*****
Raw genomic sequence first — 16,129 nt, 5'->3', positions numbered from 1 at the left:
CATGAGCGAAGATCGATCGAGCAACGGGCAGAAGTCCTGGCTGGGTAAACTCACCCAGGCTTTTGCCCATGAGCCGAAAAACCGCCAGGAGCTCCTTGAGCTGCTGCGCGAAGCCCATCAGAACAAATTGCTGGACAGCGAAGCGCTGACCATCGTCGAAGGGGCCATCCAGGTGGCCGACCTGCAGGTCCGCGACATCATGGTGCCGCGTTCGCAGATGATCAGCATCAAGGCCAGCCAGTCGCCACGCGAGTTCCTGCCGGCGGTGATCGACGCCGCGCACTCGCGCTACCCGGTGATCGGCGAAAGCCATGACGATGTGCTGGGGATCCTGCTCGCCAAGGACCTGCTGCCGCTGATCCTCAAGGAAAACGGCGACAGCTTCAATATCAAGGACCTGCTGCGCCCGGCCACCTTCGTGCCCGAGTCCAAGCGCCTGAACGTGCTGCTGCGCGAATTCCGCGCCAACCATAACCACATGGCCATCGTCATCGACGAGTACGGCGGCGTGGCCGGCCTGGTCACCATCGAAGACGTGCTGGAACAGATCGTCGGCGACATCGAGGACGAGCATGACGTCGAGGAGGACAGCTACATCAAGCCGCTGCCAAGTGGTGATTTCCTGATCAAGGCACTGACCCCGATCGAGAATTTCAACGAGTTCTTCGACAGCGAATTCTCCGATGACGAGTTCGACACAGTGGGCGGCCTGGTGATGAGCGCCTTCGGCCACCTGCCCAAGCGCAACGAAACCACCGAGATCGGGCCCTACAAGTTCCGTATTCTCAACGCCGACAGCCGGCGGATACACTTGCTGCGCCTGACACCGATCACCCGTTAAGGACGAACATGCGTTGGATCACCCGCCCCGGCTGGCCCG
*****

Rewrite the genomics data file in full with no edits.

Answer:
Raw genomic sequence first — 16,129 nt, 5'->3', positions numbered from 1 at the left:
CATGAGCGAAGATCGATCGAGCAACGGGCAGAAGTCCTGGCTGGGTAAACTCACCCAGGCTTTTGCCCATGAGCCGAAAAACCGCCAGGAGCTCCTTGAGCTGCTGCGCGAAGCCCATCAGAACAAATTGCTGGACAGCGAAGCGCTGACCATCGTCGAAGGGGCCATCCAGGTGGCCGACCTGCAGGTCCGCGACATCATGGTGCCGCGTTCGCAGATGATCAGCATCAAGGCCAGCCAGTCGCCACGCGAGTTCCTGCCGGCGGTGATCGACGCCGCGCACTCGCGCTACCCGGTGATCGGCGAAAGCCATGACGATGTGCTGGGGATCCTGCTCGCCAAGGACCTGCTGCCGCTGATCCTCAAGGAAAACGGCGACAGCTTCAATATCAAGGACCTGCTGCGCCCGGCCACCTTCGTGCCCGAGTCCAAGCGCCTGAACGTGCTGCTGCGCGAATTCCGCGCCAACCATAACCACATGGCCATCGTCATCGACGAGTACGGCGGCGTGGCCGGCCTGGTCACCATCGAAGACGTGCTGGAACAGATCGTCGGCGACATCGAGGACGAGCATGACGTCGAGGAGGACAGCTACATCAAGCCGCTGCCAAGTGGTGATTTCCTGATCAAGGCACTGACCCCGATCGAGAATTTCAACGAGTTCTTCGACAGCGAATTCTCCGATGACGAGTTCGACACAGTGGGCGGCCTGGTGATGAGCGCCTTCGGCCACCTGCCCAAGCGCAACGAAACCACCGAGATCGGGCCCTACAAGTTCCGTATTCTCAACGCCGACAGCCGGCGGATACACTTGCTGCGCCTGACACCGATCACCCGTTAAGGACGAACATGCGTTGGATCACCCGCCCCGGCTGGCCCG